- Ogimaag: Anishinaabeg Leadership, 1760–1845
In recent years an unparalleled wave of work by Anishinaabeg and non-Anishinaabeg scholars studying and defining Anishinaabeg cultures, communities, and lifeways has emerged to push Native [End Page 123] American studies in exciting and provocative directions. Academic texts such as Michael D. McNally’s Honoring Elders: Aging, Authority, and Ojibwe Religion (Columbia UP, 2009), Scott Lyons’s X-Marks: Native Signatures of Assent (U of Minnesota P, 2010), and Leanne Simpson’s Dancing on Turtle’s Back: Stories of Nishnaabeg Re-creation, Resurgence, and a New Emergence (Arbeiter Ring, 2011) and edited collections such as A. Irving Hallowell’s Contributions to Ojibwe Studies, 1934–1972 (edited by Jennifer Brown and Susan Gray, U of Nebraska P, 2010), Richard Wagamese’s One Story, One Song (Douglas & McIntyre, 2011), and Basil Johnston’s Think Indian: Languages Are Beyond Price (Kegedonce, 2011) are just a few examples. This is not to forget the important oral and written intellectual work being done in Anishinaabeg lodges, living rooms, and board rooms—much of which illustrates a diverse and expressive culture invested in social, spiritual, and political sovereignty and syncretism. Indeed, these and other critical and creative works by Anishinaabeg authors, speakers, and leaders have joined to create a field now known as Anishinaabeg studies. Anishinaabeg studies adopts as its predominant tenet the notion that Anishinaabeg are a dynamic and enduring set of people, nouns, characterized by an equally complex set of actions, verbs. Anishinaabeg are “spontaneous people,” historian William Whipple Warren writes in his 1885 book History of the Ojibway People, people who have traditionally defined and will continue to define themselves.
This is evidenced brilliantly in Ogimaag: Anishinaabeg Leadership, 1760–1845, a sharp and complex study by University of Wisconsin–Milwaukee historian Cary Miller. In this book spanning some of the most tumultuous years in Anishinaabeg history, Miller paints a remarkably rich and nuanced picture of Anishinaabeg existence from the Seven Years War to 1845. Focusing on the community processes and traditions that created ogimaag, leaders in Anishinaabeg society, Miller challenges anthropological and social science theories that Anishinaabeg communities were “marked by weak and/or fluid leadership,” instead arguing that they were “highly organized and deliberate” (3–4). This is predominantly due to the “the symbiotic nature of religious and political authority in Anishinaabeg life,” [End Page 124] she argues, which created resilient, multidimensional, and interconnected cultural systems of selecting leaders across spectrums of Anishinaabeg life—and particularly in the civil, military, and spiritual spheres (5–6).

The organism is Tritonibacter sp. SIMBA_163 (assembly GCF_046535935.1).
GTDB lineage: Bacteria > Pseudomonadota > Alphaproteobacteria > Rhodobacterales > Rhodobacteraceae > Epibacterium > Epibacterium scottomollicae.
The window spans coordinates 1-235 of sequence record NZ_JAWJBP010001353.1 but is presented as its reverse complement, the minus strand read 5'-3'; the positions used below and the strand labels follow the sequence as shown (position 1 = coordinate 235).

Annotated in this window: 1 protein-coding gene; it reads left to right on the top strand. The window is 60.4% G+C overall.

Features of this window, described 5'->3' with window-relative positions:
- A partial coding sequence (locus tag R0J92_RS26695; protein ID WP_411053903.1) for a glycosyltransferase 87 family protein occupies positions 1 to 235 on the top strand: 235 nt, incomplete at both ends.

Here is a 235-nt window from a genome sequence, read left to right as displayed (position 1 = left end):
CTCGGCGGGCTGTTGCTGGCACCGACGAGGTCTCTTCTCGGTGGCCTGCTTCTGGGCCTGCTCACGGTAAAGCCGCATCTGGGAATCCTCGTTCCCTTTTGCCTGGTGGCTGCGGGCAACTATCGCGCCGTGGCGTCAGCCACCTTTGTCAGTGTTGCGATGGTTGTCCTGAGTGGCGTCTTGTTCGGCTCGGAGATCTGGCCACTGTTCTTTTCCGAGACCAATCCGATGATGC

Miller’s book is as a virtual encyclopedia of Anishinaabeg cultural traditions, taken from a plethora of published and unpublished historical sources, meticulously cited in order to show how Anishinaabeg inherited, accepted, and self-identified themselves as leaders (her endnotes, in particular, are worth a read on their own). Focusing on the village, the “largest and most meaningful social, political, and economic entity” in Anishinaabeg communities (40), she describes how Anishinaabeg notions of power combined cultural, spiritual, and political elements and embodied facets of everyday life. The first chapter, “Power in the Anishinaabeg World,” examines how self-determination and self-reliance was understood by Anishinaabeg to be a marker of power: “In the Ojibwe world the clearest demonstration of power was lack of dependence for food, safety, health, and material goods” (23). While animals, plants, and other relations of the Anishinaabeg illustrated this ability, it was manidoog—spiritual beings and the incorporeal plane of reality they inhabited—that Anishinaabeg sought to emulate, form relationships with, and receive blessings from. This formed a platform in which ogimaag sought and gained power, as connections with manidoog resulted in strength and autonomy not only for the individual but for one’s community as a whole. The relationships between ogimaag and manidoog therefore formed a model in which Anishinaabeg asserted power, shaping the ways they interrelated, forged ties with the environment, and devised societal systems (such as the clan system). This communal system of leadership making therefore involved not only men and women of all ages but also...